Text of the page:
A concession that gave rise to community resistance and repression by the Castro administration

On the evening of April 26, Honduras’ National Police cracked down on more than 1,500 protesters with gunfire and tear gas at the detour in Las Hormigas, El Triunfo, department of Choluteca. The cause of the conflict is common and structural in southern Honduras: the government has repeatedly granted concessions to companies, allowing them to manage and exploit public goods and services.

During the COVID-19 pandemic, Grupo W – a conglomerate of several companies engaged in industrial, commercial and residential projects – was granted a concession to build a terminal that would organize transportation. Quintín Soriano, mayor of Choluteca, and Jairo López, regional director at the Honduran Transportation Institute (IHTT), have instructed that the new terminal is a mandatory stop for regional transportation; a measure that will raise the fare that thousands of people in the region pay.

Text: Areli Palomo, Línea 84
Investigation: Areli Palomo and Claudia Fortín Savia, Radio 89.1


Saturday, April 27, 2024, before the intense heat of noon sets in.


A bullet case was found on the ground near the gas station at the detour of Las Hormigas, municipality of El Triunfo, near the border with Nicaragua, where communities have maintained a long tradition of social protest.

A bullet used by Honduras’ National Police compared with a case found in the detour in Las Hormigas, department of Choluteca. April 2024. Photo: Areli Palomo

The southern heat, under the candescent sun, quickly leads to dehydration. Plastic bags and rocks are scattered on the ground, and there are many police officers. Here, on the evening of Friday, April 26, the National Police cracked down on 1,500 protesters, most of them young people, with gunfire, tear gas and tanks – according to Frente Triunfeño en Defensa por la Vida (FTDV).


Eight people suffered gunshot wounds. According to several protesters, the police looked for them inside their homes near the highway and destroyed motorcycles owned by employees of shrimp companies in the area. Employees usually park their vehicles in the detour of Las Hormigas, where the companies they work for pick them up, said Merciades Zepeda, treasurer of FTDV and secretary of Movimiento Ambientalista Social del Sur por la Vida (Massvida).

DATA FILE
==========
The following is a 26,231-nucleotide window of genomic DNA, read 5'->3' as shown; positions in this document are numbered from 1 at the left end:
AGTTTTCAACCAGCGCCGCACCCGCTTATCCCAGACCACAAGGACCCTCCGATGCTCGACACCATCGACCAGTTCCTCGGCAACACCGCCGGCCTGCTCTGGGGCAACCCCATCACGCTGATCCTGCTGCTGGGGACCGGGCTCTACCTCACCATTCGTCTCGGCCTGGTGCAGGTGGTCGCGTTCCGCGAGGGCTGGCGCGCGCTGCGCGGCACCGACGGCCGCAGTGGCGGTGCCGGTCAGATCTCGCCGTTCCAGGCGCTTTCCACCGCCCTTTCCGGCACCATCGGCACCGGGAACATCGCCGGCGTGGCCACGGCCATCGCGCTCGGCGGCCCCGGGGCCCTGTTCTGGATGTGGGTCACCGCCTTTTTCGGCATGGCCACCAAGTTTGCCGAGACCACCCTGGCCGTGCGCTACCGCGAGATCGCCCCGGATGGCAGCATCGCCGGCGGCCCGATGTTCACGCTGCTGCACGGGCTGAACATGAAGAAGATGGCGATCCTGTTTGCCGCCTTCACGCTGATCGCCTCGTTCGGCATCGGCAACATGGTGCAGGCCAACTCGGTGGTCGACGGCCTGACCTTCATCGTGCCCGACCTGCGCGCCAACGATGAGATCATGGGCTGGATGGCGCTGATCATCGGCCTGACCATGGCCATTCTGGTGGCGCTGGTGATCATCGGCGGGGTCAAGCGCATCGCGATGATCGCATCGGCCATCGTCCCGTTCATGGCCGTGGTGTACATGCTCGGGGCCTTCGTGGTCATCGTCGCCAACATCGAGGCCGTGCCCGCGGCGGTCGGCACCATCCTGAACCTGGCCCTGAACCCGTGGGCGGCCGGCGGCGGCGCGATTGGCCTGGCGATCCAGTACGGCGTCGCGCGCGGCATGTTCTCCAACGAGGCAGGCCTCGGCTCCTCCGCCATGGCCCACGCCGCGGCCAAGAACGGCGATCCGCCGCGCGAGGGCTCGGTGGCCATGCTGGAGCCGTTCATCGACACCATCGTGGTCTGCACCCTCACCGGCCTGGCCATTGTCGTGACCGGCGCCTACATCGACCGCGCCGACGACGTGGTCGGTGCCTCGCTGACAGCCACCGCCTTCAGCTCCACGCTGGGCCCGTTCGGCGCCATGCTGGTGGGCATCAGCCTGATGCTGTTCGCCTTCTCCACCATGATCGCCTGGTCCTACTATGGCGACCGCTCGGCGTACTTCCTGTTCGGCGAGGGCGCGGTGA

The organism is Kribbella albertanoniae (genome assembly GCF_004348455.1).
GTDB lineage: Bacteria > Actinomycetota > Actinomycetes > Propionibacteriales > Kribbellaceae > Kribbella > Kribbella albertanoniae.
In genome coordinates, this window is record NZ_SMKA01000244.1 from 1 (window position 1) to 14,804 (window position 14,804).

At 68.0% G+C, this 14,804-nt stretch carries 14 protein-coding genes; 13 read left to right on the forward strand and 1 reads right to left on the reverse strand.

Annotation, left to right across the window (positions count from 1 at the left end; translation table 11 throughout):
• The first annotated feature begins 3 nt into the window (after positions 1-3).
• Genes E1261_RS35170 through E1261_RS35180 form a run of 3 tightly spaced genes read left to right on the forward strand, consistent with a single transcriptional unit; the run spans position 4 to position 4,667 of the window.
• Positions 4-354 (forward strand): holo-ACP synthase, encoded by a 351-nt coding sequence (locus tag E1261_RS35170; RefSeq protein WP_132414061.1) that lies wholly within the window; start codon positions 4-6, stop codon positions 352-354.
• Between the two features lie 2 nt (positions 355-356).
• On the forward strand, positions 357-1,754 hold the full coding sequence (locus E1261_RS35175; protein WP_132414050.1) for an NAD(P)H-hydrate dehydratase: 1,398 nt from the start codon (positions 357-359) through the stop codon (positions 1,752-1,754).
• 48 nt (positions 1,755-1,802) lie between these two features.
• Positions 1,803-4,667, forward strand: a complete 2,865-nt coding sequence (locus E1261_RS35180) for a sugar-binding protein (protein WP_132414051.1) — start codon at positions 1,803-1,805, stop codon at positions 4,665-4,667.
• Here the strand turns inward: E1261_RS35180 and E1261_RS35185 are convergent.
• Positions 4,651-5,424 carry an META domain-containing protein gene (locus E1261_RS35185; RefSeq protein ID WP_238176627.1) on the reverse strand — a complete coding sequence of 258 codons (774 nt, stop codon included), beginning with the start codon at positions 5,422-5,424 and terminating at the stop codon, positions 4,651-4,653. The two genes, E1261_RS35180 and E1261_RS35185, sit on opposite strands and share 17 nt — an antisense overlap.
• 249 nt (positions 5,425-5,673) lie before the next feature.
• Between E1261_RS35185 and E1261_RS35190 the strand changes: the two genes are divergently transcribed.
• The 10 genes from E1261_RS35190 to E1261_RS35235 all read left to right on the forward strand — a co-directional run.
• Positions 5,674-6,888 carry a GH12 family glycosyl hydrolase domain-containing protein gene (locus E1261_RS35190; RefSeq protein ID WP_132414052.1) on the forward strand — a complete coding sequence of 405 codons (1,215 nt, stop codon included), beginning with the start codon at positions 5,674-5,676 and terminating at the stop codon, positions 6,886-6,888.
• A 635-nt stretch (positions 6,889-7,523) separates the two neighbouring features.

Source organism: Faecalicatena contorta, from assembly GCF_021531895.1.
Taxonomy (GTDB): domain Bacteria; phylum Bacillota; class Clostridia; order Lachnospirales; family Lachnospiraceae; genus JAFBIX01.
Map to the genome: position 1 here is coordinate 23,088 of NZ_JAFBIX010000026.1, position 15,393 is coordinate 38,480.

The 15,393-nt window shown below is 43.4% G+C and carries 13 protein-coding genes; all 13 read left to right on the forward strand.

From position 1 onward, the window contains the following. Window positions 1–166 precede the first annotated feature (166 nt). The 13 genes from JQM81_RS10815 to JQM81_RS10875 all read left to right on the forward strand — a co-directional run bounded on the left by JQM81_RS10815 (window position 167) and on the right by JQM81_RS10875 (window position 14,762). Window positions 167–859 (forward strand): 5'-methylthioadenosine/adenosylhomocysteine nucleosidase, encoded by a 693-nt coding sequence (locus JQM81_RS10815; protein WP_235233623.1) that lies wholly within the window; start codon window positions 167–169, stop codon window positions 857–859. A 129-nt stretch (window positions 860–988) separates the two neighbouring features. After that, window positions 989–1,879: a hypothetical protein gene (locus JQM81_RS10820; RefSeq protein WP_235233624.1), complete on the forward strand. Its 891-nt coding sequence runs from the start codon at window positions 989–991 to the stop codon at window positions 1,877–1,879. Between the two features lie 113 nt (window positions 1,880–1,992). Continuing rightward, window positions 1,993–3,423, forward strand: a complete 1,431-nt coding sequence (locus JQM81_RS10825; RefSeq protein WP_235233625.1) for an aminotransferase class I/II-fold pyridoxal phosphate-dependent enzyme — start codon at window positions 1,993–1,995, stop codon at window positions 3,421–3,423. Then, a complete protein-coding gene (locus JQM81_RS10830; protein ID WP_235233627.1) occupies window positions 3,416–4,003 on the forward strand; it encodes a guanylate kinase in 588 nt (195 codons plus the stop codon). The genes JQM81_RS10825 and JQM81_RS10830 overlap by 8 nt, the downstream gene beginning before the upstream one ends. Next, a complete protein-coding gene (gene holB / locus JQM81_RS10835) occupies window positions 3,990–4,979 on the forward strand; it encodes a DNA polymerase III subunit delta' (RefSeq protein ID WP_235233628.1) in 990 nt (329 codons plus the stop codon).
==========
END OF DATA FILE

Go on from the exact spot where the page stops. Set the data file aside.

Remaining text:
Relative calmness in the morning moments after the National Police cleared the protest. Choluteca, April 2024. Photo: Areli Palomo

Since April 24, FTDV and other groups from communities in Triunfo and Namasigüe had peacefully blocked highway CA-3 (in three locations), which connects Choluteca to Guasaule on the border with Nicaragua.


Protesters blocked the highway to make three demands. Firstly, they demand the construction of the La Pacona bridge, which would connect several communities in El Triunfo. This demand was agreed upon by Christian Castillo – former mayor of the municipality of El Triunfo and a fugitive charged with aggravated drug trafficking  – and congressional representatives on February 13, 2024. They supported this project and expressed their commitment to leaders of communities – La Pacona and Ojo de Agua (both in El Triunfo) and San Bernardo (in Namasigüe) –  to carry it out.

Map of the locations where more than 1,500 protesters blocked the highway. Graphic: Areli Palomo

Although there was no agreement in writing, community leaders took this commitment very seriously, and this is why they protested.

Facebook post of meetings between politicians and local authorities, who demand that the projects are followed through.

Secondly, communities demand the paving of the stretch of the highway between Ojo de Agua, municipality of El Triunfo, and San Bernardo, Namasigüe. This project and the construction of the bridge were agreed upon at the same time.


The third, and perhaps most important, demand is to stop rerouting intra-urban traffic from nearby communities and municipalities heading to the city of Choluteca through the Balcanes area, where a large, extravagant private terminal was built: Gran Terminal del Pacífico, also known as Granterpa or Terpa.